For instance, the 16 measuring points on the hand correspond to the palate, throat, sinus, lung, large intestine, heart, small intestine, and circulation. They also measure allergies, the energy of certain glands, and some body systems.
Dr. Sult uses the EQ4 system as a general diagnostic tool, like a blood test would be used for biochemistry. With a patient that has multiple, chronic symptoms, the EQ4 system helps guide him to the underlying causes.
The EQ4 system, which has been cleared by the Food and Drug Administration since 1992, isn't the only energy testing device used in medicine An EKG measures electromagnetic fields around the hart muscles, and an MRI also uses magnetic fields for testing body tissues.
Both Dr. Sult and Deb Schaefer, a registered nurse at the IHC, went to Salt Lake City last spring to train on using the EQ4 system. They have been using it at least once a day since March, Schaefer reported.
A typical test on the 54 points on the hands and feet would take an hour.
They can also test for specific allergies and the lack of certain nutrients. This can be done because each nutrient and potential allergen has a specific sine wave that the machine can transmit to the body. Then the EQ4 measures energy level to detect any effect on the body.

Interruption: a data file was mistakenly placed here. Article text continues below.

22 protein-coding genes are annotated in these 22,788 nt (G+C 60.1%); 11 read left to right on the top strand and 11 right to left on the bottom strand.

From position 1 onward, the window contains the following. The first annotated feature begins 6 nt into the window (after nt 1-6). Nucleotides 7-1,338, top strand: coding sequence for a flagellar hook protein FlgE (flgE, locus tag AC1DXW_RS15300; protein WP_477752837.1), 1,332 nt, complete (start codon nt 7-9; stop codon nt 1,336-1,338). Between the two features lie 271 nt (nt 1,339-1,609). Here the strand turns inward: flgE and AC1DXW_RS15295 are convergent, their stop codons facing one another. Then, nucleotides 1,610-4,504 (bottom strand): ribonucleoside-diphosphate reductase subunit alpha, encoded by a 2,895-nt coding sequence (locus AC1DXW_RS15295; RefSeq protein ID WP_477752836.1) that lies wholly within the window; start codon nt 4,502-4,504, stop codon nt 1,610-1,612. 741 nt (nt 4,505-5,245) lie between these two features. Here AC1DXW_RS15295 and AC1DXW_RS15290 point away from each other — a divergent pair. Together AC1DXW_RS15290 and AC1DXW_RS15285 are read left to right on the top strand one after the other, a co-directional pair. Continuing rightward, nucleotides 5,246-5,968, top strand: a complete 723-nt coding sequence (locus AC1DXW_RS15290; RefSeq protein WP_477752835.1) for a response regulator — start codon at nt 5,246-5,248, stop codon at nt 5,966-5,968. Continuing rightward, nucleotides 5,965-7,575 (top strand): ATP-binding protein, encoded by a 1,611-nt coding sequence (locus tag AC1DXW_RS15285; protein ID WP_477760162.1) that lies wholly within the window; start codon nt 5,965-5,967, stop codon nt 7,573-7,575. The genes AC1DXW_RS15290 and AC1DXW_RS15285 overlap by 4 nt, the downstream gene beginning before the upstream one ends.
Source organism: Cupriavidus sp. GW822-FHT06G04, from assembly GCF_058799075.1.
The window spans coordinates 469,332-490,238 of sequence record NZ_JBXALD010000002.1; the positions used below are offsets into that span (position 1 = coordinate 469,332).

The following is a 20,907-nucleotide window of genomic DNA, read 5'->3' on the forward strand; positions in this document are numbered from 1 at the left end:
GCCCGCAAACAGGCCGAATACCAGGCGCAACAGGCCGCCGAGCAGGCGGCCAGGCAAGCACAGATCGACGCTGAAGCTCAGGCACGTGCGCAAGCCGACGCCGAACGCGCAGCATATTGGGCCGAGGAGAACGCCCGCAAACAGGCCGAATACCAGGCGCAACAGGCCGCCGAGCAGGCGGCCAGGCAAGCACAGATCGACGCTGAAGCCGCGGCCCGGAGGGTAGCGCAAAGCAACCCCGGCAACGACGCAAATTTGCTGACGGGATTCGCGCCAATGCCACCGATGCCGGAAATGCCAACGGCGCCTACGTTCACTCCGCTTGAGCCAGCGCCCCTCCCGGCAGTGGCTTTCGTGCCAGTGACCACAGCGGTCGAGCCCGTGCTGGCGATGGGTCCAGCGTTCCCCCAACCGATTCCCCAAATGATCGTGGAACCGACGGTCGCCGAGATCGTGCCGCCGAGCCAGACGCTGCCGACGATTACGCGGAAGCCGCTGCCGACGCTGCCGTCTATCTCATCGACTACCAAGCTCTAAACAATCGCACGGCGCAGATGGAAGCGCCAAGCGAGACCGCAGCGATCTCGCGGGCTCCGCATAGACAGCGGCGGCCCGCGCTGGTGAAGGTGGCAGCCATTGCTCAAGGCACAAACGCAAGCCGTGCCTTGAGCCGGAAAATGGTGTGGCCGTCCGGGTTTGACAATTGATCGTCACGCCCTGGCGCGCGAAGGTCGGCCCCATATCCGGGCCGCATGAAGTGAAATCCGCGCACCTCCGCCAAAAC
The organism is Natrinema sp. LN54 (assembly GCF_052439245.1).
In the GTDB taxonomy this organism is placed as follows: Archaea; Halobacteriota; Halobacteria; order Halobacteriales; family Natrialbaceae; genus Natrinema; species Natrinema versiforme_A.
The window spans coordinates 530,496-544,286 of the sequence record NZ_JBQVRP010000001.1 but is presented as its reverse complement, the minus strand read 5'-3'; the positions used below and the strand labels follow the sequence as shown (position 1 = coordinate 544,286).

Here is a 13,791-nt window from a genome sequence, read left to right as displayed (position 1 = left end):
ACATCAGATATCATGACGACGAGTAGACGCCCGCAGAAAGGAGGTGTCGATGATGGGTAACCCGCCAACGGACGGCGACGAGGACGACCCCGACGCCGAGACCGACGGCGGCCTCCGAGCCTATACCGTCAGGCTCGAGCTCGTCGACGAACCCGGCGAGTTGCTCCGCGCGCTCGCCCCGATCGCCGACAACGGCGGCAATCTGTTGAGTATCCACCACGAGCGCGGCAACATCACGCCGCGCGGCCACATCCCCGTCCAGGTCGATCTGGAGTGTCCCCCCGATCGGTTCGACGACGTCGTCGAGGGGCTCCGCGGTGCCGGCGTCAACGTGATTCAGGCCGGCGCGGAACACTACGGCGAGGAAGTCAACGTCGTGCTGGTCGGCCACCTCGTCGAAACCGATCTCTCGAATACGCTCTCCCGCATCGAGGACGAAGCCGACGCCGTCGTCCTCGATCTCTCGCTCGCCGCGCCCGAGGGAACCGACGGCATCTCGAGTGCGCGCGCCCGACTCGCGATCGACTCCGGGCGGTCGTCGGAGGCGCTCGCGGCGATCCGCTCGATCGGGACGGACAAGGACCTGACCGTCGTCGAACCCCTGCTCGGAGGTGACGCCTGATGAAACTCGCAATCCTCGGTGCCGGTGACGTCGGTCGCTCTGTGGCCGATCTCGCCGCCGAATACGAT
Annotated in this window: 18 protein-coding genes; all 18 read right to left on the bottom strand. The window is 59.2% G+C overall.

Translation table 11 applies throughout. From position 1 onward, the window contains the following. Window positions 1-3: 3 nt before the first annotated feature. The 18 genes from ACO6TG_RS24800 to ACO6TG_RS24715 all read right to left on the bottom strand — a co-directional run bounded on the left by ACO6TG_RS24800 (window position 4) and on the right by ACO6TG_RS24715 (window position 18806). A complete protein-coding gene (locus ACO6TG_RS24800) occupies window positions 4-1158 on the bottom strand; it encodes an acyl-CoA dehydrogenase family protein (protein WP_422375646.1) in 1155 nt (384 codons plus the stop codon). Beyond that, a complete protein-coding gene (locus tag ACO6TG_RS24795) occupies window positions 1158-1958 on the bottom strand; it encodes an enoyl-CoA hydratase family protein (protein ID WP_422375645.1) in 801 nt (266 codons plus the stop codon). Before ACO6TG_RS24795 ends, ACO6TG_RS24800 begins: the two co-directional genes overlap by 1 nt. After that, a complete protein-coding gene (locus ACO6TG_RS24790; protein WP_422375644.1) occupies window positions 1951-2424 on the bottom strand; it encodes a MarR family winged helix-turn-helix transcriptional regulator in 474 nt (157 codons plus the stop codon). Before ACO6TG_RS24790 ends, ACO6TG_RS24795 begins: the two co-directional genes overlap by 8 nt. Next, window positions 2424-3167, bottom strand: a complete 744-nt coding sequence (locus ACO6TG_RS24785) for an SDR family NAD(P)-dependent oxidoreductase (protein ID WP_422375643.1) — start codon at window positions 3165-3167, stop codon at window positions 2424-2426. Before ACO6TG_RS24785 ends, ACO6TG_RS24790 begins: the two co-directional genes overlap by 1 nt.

Out of pocket
The EQ4 system is not covered by insurance. An initial test costs $100 and follow-up tests cost $50 out of pocket for patients. Devlin said it's typical for insurance not to cover cutting-edge techniques like the EQ4 system. It isn't the only item at the IHC that isn't covered by insurance, leaving patients to pay out of their own pockets.
"It's not a problem because people who want it done are willing to pay for it," Devlin said.
The prices at the IHC, according to Devlin, are based on cost, labor, and a slight profit. "We wouldn't want to run in the red, but we're not looking to make a huge profit to the detriment of the patient," Devlin said.
She stressed that though the techniques are not covered by insurance, they are not being done without medical research. As the documentation and demand grows, they expect more insurance reimbursement for treatments at the IHC.